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Cataract surgery in posterior polymorphous corneal dystrophy
  1. Giacomo Savini1,
  2. Michele Carbonelli2,
  3. Piero Barboni2
  1. 1GB Bietti Eye Foundation-IRCCS, Rome, Italy
  2. 2Studio Oculistico d'Azeglio, Bologna, Italy
  1. Correspondence to Dr Giacomo Savini, GB Bietti Eye Foundation-IRCCS, Via Livenza 3, Rome 00100, Italy; giacomo.savini{at}

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Posterior polymorphous corneal dystrophy (PPCD) is a dominantly inherited, commonly non-progressive condition featuring metaplasia (with epithelial features) and overgrowth of corneal endothelial cells and defects in the Descemet membrane.1 Slit-lamp biomicroscopy shows isolated or coalescent vescicles and/or band-shaped lesions.2 Patients are usually asymptomatic, although more severe cases may develop corneal oedema.2 3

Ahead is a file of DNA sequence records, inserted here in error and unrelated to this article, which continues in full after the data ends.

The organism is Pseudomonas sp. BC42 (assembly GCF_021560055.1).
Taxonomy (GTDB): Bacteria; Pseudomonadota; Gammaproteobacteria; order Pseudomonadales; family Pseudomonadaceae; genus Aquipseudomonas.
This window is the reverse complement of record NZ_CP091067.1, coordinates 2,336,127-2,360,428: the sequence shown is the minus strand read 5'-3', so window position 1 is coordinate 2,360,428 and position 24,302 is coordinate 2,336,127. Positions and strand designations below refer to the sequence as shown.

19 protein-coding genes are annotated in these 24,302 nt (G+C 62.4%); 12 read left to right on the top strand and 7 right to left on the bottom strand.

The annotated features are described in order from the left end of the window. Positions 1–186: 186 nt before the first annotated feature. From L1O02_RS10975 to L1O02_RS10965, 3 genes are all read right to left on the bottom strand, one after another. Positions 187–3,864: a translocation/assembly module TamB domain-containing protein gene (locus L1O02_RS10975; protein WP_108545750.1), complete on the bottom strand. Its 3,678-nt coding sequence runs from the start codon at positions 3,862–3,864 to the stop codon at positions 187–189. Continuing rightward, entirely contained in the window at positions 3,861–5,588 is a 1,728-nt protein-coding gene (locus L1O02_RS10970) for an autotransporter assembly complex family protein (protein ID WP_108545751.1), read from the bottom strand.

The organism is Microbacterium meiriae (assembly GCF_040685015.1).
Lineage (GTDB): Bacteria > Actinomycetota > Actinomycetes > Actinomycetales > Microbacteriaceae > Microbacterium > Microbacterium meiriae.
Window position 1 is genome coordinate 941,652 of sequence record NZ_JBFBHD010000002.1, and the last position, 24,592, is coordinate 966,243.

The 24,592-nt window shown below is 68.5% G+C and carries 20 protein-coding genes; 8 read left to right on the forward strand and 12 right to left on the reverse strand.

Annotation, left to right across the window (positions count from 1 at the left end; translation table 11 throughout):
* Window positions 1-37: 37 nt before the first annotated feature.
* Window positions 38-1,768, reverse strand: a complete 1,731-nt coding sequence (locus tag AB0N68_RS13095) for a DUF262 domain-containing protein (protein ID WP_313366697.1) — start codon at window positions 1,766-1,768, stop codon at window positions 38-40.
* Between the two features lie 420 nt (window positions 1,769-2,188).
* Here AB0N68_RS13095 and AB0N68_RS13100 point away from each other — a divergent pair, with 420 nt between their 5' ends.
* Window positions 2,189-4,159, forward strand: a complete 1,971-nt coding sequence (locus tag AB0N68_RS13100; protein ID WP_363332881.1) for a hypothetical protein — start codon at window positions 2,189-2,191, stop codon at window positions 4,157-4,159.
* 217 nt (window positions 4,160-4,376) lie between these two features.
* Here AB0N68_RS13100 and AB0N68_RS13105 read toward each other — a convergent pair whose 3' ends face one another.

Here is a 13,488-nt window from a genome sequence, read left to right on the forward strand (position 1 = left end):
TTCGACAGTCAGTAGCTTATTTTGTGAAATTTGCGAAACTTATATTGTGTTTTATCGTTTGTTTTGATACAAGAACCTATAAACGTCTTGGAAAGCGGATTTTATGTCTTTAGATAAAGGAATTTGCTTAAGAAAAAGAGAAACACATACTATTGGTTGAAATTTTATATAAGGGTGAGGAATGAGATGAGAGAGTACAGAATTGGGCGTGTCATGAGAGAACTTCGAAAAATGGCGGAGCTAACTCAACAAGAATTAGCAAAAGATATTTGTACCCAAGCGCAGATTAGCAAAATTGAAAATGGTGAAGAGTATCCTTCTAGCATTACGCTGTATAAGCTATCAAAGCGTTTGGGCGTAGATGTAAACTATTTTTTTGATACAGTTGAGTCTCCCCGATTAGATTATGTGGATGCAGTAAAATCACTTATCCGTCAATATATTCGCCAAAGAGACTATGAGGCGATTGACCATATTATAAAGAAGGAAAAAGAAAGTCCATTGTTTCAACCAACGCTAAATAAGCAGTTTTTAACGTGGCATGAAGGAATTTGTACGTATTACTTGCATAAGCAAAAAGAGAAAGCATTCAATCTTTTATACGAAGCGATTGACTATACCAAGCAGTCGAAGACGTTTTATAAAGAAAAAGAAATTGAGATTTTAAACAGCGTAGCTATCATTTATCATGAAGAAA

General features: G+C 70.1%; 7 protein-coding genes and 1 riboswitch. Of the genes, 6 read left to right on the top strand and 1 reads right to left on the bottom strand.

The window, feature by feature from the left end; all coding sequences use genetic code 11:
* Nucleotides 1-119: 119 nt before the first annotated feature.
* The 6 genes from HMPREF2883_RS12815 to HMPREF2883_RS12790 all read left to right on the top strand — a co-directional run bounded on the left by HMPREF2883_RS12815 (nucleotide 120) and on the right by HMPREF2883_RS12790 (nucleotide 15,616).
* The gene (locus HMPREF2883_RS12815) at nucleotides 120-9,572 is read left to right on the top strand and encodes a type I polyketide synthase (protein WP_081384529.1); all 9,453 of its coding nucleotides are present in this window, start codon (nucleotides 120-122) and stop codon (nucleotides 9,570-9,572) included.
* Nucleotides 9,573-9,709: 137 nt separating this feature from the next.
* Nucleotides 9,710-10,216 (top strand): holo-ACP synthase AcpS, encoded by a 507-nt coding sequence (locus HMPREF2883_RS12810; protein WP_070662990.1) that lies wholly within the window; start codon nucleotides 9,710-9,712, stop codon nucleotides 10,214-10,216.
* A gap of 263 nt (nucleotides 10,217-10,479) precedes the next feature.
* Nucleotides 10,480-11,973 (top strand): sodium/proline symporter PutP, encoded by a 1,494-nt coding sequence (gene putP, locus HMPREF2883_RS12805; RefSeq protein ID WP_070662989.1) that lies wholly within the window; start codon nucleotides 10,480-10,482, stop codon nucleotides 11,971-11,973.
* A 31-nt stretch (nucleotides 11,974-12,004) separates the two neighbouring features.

The outcomes of modern cataract surgery in eyes with asymptomatic PPCD have never been reported (one case of a patient who developed corneal oedema is cited, but no details are given).4 Hence, we aimed to describe two patients with PPCD who successfully underwent phacoemulsification and intraocular lens (IOL) implantation.

Material and methods

Two men with PPCD, aged 71 and 75, had been scheduled for cataract surgery on the same day.

On slit-lamp biomicroscopy, a vertical paracentral band-shaped lesion was preset in patient 1 (figure 1) and a horizontal band-shaped lesion in patient 2 (figure …

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  • Competing interests None.

  • Patient consent Obtained.

  • Provenance and peer review Not commissioned; externally peer reviewed.